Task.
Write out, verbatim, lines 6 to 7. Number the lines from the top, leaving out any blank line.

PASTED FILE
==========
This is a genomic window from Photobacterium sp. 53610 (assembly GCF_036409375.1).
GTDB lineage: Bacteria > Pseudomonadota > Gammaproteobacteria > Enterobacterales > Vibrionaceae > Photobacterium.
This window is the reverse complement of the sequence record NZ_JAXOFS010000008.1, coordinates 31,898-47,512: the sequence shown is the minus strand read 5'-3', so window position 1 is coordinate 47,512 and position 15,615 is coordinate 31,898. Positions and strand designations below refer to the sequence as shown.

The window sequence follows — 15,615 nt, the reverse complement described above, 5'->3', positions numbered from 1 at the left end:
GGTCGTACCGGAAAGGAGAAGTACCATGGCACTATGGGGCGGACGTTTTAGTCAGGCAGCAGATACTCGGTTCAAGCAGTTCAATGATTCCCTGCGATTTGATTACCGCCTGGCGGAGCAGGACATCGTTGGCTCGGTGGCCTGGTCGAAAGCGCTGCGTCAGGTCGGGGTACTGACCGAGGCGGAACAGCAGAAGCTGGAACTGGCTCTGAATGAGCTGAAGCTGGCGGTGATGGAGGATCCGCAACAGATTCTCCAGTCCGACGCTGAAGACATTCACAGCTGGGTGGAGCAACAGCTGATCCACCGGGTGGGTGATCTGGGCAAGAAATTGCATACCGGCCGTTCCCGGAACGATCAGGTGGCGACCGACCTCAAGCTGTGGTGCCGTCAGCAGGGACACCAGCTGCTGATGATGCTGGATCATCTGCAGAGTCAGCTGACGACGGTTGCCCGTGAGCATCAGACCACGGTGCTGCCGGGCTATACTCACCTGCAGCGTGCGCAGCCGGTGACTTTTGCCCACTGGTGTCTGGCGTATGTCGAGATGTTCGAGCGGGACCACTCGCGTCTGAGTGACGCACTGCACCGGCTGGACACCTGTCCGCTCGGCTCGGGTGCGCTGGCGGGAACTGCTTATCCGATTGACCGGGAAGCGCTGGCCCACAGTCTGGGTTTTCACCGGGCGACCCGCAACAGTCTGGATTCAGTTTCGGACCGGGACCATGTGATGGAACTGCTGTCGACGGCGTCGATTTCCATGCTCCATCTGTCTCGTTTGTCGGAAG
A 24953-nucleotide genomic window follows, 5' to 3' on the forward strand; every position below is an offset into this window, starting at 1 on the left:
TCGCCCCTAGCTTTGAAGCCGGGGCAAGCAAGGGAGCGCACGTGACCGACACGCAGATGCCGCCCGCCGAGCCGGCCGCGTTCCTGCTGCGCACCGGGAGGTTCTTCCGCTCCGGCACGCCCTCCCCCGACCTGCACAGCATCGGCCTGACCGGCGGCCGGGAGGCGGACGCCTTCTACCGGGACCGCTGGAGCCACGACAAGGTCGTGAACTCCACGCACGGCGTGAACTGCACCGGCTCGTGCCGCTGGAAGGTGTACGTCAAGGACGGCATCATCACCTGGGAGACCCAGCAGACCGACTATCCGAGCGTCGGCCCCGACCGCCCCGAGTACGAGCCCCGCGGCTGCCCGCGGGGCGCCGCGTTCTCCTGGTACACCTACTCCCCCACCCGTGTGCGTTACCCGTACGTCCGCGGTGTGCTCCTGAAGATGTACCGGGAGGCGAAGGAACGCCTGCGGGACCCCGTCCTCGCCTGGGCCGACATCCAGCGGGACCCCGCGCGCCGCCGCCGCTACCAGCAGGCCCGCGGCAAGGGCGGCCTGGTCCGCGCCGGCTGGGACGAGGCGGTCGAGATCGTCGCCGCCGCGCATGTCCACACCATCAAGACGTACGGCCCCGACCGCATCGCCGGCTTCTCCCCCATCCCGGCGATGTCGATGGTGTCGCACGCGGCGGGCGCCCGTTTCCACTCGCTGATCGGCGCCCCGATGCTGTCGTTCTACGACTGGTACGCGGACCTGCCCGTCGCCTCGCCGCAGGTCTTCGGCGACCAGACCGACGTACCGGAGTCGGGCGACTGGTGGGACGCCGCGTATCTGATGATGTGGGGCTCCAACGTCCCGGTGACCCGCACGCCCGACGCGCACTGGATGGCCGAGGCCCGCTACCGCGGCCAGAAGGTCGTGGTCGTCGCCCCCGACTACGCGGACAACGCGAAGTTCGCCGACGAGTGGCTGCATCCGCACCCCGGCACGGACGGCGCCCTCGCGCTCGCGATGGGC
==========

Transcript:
A 24953-nucleotide genomic window follows, 5' to 3' on the forward strand; every position below is an offset into this window, starting at 1 on the left:
TCGCCCCTAGCTTTGAAGCCGGGGCAAGCAAGGGAGCGCACGTGACCGACACGCAGATGCCGCCCGCCGAGCCGGCCGCGTTCCTGCTGCGCACCGGGAGGTTCTTCCGCTCCGGCACGCCCTCCCCCGACCTGCACAGCATCGGCCTGACCGGCGGCCGGGAGGCGGACGCCTTCTACCGGGACCGCTGGAGCCACGACAAGGTCGTGAACTCCACGCACGGCGTGAACTGCACCGGCTCGTGCCGCTGGAAGGTGTACGTCAAGGACGGCATCATCACCTGGGAGACCCAGCAGACCGACTATCCGAGCGTCGGCCCCGACCGCCCCGAGTACGAGCCCCGCGGCTGCCCGCGGGGCGCCGCGTTCTCCTGGTACACCTACTCCCCCACCCGTGTGCGTTACCCGTACGTCCGCGGTGTGCTCCTGAAGATGTACCGGGAGGCGAAGGAACGCCTGCGGGACCCCGTCCTCGCCTGGGCCGACATCCAGCGGGACCCCGCGCGCCGCCGCCGCTACCAGCAGGCCCGCGGCAAGGGCGGCCTGGTCCGCGCCGGCTGGGACGAGGCGGTCGAGATCGTCGCCGCCGCGCATGTCCACACCATCAAGACGTACGGCCCCGACCGCATCGCCGGCTTCTCCCCCATCCCGGCGATGTCGATGGTGTCGCACGCGGCGGGCGCCCGTTTCCACTCGCTGATCGGCGCCCCGATGCTGTCGTTCTACGACTGGTACGCGGACCTGCCCGTCGCCTCGCCGCAGGTCTTCGGCGACCAGACCGACGTACCGGAGTCGGGCGACTGGTGGGACGCCGCGTATCTGATGATGTGGGGCTCCAACGTCCCGGTGACCCGCACGCCCGACGCGCACTGGATGGCCGAGGCCCGCTACCGCGGCCAGAAGGTCGTGGTCGTCGCCCCCGACTACGCGGACAACGCGAAGTTCGCCGACGAGTGGCTGCATCCGCACCCCGGCACGGACGGCGCCCTCGCGCTCGCGATGGGC